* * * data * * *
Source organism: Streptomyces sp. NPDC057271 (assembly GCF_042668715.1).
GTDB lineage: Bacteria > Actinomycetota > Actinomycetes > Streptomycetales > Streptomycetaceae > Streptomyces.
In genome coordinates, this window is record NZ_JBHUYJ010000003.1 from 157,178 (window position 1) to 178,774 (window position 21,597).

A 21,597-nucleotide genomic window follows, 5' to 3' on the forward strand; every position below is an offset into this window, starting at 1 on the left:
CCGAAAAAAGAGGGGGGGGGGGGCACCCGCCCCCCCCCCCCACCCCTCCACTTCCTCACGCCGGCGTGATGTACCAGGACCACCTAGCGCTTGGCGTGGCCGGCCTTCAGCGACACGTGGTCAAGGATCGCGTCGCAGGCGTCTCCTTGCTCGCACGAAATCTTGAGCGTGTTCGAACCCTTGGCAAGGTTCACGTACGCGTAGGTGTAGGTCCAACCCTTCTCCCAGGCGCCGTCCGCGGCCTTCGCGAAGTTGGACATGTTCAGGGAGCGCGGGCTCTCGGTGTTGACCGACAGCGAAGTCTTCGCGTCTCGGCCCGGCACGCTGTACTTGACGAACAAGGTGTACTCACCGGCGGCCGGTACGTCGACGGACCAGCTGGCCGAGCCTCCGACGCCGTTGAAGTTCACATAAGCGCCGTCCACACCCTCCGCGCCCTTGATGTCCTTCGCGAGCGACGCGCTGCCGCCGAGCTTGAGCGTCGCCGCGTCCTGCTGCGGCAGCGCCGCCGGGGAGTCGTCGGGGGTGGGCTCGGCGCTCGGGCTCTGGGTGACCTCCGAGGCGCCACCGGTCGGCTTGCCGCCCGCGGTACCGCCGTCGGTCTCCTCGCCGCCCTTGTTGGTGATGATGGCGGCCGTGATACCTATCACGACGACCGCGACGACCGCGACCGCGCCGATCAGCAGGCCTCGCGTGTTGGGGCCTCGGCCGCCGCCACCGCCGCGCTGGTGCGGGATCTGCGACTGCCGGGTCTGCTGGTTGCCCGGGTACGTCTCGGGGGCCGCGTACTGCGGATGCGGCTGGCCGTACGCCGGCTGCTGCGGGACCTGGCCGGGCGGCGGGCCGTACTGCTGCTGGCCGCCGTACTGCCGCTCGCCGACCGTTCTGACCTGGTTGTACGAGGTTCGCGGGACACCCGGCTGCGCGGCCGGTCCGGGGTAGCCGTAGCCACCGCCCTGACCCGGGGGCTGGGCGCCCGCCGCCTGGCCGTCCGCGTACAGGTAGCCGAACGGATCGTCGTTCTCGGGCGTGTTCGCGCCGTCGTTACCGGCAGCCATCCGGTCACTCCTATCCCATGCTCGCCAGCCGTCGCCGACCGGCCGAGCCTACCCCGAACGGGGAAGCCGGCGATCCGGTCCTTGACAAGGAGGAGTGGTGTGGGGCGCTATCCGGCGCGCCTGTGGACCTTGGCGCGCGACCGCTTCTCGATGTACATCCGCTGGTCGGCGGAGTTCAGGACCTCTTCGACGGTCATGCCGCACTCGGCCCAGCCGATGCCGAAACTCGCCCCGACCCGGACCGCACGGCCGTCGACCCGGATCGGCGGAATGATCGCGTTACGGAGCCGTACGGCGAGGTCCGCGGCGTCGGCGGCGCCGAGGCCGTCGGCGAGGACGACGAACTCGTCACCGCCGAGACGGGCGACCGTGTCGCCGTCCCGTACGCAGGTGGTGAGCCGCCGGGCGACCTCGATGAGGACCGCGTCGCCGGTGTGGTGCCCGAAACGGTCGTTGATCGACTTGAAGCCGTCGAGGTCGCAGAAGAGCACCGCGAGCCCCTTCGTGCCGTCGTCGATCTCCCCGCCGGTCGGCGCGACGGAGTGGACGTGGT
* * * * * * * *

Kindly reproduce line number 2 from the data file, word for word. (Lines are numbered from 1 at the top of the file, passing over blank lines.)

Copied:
GTDB lineage: Bacteria > Actinomycetota > Actinomycetes > Streptomycetales > Streptomycetaceae > Streptomyces.